(BEEX / RMO (National Museum Leiden))
In this paper I will try to show and explain why it is not only possible, but also very necessary to keep most of the creation of Virtual Reality (VR) in our own hands. I will also try to show common problems in the scientific creation of VR. And as such, the aim of this paper is to bring the discussion on the use of VR for Archaeology and Heritage from the basic level: “How to create the most beautiful image?”, onto the next level: “Why should we, and how can we incorporate VR into our science?”.
It is my impression that the possibilities of VR are by no means fully understood in our scientific community. Even if we look at the main use nowadays, in which we try to recreate (visualize) our ideas about the past into a recognizable form. And I dare to say that the opposite might be even worse. In using VR to see if those of our current ideas, depending on the shape of landscapes, buildings and structures are possible.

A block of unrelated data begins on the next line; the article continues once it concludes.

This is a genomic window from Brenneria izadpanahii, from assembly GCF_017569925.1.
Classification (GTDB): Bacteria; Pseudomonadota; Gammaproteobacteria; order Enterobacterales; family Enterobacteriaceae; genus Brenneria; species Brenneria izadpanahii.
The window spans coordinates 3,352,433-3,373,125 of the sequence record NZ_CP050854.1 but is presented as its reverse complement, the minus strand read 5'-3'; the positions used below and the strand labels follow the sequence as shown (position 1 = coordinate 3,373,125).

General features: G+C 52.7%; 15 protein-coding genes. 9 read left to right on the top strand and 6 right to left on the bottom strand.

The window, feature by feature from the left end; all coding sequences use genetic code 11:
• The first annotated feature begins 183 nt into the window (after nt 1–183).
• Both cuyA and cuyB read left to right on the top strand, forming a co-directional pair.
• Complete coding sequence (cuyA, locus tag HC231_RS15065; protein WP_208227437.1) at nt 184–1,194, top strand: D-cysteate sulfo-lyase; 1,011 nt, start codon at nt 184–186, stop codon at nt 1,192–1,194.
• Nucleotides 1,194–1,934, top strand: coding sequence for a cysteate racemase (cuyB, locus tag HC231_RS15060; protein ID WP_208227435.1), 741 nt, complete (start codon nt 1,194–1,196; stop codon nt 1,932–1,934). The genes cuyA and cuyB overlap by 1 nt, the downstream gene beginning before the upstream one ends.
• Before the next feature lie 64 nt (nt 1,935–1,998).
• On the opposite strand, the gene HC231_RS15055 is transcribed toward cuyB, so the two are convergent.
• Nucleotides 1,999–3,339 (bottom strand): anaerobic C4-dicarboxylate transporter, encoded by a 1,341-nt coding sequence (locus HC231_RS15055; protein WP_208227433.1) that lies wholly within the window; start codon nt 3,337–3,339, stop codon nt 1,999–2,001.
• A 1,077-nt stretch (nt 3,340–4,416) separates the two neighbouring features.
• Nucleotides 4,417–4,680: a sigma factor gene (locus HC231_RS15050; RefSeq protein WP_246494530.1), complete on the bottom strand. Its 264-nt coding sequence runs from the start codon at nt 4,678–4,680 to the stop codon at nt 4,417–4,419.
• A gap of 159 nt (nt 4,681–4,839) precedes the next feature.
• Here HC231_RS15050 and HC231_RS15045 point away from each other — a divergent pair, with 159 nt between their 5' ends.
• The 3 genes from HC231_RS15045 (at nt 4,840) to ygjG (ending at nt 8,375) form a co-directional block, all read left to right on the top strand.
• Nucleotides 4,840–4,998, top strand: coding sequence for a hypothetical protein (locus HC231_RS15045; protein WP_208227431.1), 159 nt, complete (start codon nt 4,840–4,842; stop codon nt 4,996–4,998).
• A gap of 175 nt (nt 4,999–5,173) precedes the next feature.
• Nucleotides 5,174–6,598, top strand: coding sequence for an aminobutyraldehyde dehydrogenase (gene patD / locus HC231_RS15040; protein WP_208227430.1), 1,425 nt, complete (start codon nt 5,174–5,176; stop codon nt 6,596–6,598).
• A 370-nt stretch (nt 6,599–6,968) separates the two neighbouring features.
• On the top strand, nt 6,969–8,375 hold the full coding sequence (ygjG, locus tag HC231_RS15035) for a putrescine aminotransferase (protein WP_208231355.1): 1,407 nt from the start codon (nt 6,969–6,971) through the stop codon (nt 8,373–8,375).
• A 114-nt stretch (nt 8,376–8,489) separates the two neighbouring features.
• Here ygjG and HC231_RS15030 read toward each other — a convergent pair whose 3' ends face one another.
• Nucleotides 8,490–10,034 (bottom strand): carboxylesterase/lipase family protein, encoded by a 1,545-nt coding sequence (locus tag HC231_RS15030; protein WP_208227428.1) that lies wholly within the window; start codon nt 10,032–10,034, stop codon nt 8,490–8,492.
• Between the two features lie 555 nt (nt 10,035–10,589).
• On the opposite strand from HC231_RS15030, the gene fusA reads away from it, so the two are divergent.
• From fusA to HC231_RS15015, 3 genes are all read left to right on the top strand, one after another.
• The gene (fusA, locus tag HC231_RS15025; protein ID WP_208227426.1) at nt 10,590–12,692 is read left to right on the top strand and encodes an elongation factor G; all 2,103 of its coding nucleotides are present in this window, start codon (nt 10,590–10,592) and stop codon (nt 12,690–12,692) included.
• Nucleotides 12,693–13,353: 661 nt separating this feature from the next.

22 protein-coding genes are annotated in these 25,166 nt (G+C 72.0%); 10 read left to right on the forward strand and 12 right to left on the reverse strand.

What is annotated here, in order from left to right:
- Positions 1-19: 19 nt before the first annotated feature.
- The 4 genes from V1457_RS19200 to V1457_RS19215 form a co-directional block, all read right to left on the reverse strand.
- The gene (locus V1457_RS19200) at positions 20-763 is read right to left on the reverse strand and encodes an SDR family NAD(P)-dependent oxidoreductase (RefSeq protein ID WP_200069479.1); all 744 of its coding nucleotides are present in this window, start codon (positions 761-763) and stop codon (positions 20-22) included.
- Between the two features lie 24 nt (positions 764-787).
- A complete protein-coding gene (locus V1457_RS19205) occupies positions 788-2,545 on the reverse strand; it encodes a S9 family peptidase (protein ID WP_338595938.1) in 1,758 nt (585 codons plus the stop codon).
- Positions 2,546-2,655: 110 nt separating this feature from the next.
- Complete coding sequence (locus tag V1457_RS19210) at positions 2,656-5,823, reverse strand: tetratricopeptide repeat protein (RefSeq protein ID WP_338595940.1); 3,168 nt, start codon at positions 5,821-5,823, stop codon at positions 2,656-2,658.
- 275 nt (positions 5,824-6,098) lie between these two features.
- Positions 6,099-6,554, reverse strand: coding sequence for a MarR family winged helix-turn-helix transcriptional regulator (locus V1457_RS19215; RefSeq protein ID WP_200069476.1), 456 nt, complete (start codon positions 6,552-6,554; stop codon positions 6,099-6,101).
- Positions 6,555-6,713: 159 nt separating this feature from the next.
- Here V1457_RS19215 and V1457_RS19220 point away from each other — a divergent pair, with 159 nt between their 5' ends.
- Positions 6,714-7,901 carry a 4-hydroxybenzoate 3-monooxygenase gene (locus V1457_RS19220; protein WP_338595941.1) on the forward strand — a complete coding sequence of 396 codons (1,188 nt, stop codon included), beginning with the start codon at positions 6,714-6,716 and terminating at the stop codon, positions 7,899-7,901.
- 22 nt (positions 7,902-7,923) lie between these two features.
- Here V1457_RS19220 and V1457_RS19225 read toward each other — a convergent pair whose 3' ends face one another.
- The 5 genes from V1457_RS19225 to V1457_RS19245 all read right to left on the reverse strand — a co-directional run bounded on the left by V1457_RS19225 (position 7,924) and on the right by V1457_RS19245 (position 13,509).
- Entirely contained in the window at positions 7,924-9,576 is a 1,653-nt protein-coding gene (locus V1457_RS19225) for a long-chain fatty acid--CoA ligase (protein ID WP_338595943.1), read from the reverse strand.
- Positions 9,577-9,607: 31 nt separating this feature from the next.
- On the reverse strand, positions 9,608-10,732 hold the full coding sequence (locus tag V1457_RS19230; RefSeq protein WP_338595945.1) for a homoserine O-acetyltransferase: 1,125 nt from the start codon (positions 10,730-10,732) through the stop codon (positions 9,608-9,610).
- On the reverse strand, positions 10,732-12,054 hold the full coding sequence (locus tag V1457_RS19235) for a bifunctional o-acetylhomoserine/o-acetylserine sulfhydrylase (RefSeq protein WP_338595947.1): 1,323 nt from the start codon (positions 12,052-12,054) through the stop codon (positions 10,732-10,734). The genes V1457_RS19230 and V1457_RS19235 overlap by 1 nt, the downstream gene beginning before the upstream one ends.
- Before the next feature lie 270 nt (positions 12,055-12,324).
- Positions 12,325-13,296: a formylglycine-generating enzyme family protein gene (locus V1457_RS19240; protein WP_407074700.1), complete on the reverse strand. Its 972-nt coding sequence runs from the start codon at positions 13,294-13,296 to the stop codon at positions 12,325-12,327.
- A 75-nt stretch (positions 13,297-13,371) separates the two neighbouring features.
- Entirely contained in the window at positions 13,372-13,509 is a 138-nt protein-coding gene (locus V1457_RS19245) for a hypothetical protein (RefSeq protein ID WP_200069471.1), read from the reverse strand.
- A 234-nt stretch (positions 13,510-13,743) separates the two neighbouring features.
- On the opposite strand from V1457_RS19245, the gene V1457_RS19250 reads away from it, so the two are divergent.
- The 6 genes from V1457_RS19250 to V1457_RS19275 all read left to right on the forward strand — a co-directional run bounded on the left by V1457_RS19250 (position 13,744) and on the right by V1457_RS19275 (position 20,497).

I order to demonstrate this, I will use real examples from recent times, including among others the reconstruction of a Renaissance Villa in Vlaardingen (owned by the “Man in the Golden Costume” on the painting “The Nightwatch” by Rembrandt), the prehistoric landscape of Norwich, a Tell in Syria, and a Twelfth Century farmstead in Nederweert. As it is imperative to show “live” examples with real questions and demands, in stead of optimised demo’s.
This paper is not intended to give the complete answer on the question “how and why should we use VR?”, as we are only at the beginning. But I hope it will give everyone a solid basis for further implementations.